Love said, You shall be he.
I the unkind, ungrateful? Ah my dear,
                             I cannot look on thee.
Love took my hand, and smiling did reply,
                             Who made the eyes but I?

Truth Lord, but I have marred them: let my shame
                             Go where it doth deserve.
And know you not, says Love, who bore the blame?
                             My dear, then I will serve.
You must sit down, says Love, and taste my meat:
                             So I did sit and eat.
Source: George Herbert and the Seventeenth-Century Religious Poets  (W. W. Norton and Company, Inc., 1978)

However, someone beat me to it. So I said I was going to suggest that we lost look at Rublev’s icon of the Trinity as that reminds me of God’s welcome. So I chose to share some of Isaiah 43 plus my reflection upon it.

The reason it is important to me is that I had a miscarriage in 1991 and was quite new to church. A lady came and visited me and just sat with me – she didn’t try to make things right, but held me in her silence and understanding. I learnt a lot about pastoral care from that visit. She had brought me a plant and in it was a card with some of Isaiah 43. It has been true. God has brought me through many trials. I read both suggesting that they put their name in place of Jacob and Israel:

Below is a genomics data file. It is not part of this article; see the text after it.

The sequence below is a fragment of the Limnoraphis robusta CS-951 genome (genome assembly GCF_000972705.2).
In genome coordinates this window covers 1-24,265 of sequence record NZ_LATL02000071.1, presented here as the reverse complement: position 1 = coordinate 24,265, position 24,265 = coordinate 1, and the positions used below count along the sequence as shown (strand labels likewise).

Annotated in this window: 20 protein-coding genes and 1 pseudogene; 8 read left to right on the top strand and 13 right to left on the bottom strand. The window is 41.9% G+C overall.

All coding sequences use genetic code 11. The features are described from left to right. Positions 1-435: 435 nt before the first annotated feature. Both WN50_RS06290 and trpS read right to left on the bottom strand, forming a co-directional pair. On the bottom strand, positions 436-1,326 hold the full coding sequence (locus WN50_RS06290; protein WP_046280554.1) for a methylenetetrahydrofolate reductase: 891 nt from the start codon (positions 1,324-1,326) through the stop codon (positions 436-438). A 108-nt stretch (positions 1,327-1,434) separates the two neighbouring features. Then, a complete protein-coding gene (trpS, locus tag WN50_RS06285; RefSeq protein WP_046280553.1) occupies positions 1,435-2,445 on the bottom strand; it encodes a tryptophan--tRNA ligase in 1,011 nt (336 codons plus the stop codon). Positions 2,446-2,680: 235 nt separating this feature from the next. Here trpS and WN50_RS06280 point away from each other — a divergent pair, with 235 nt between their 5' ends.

But now, this is what the Lord says—
he who created you, Jacob,
he who formed you, Israel:
“Do not fear, for I have redeemed you;
I have summoned you by name; you are mine.
When you pass through the waters,
I will be with you;
and when you pass through the rivers,
they will not sweep over you.
When you walk through the fire,
you will not be burned;
the flames will not set you ablaze.
For I am the Lord your God,
the Holy One of Israel, your Savior;
I give Egypt for your ransom,
Cush and Seba in your stead.
Since you are precious and honored in my sight,
and because I love you,

Meditation on Isaiah 43:1-8

Be still and know that I am God
I am the God that cares for you
I made you and delight in you
Come and be still with me

I called you by name and you are mine
I have brought you through many waters
and I will carry you through more
Do not be afraid for I am with you?

You do not need to know where I am leading
Trust and obey each step of the way
and I’ll take you into fullness of life
in me are your peace and security.
(C) Elizabeth Jones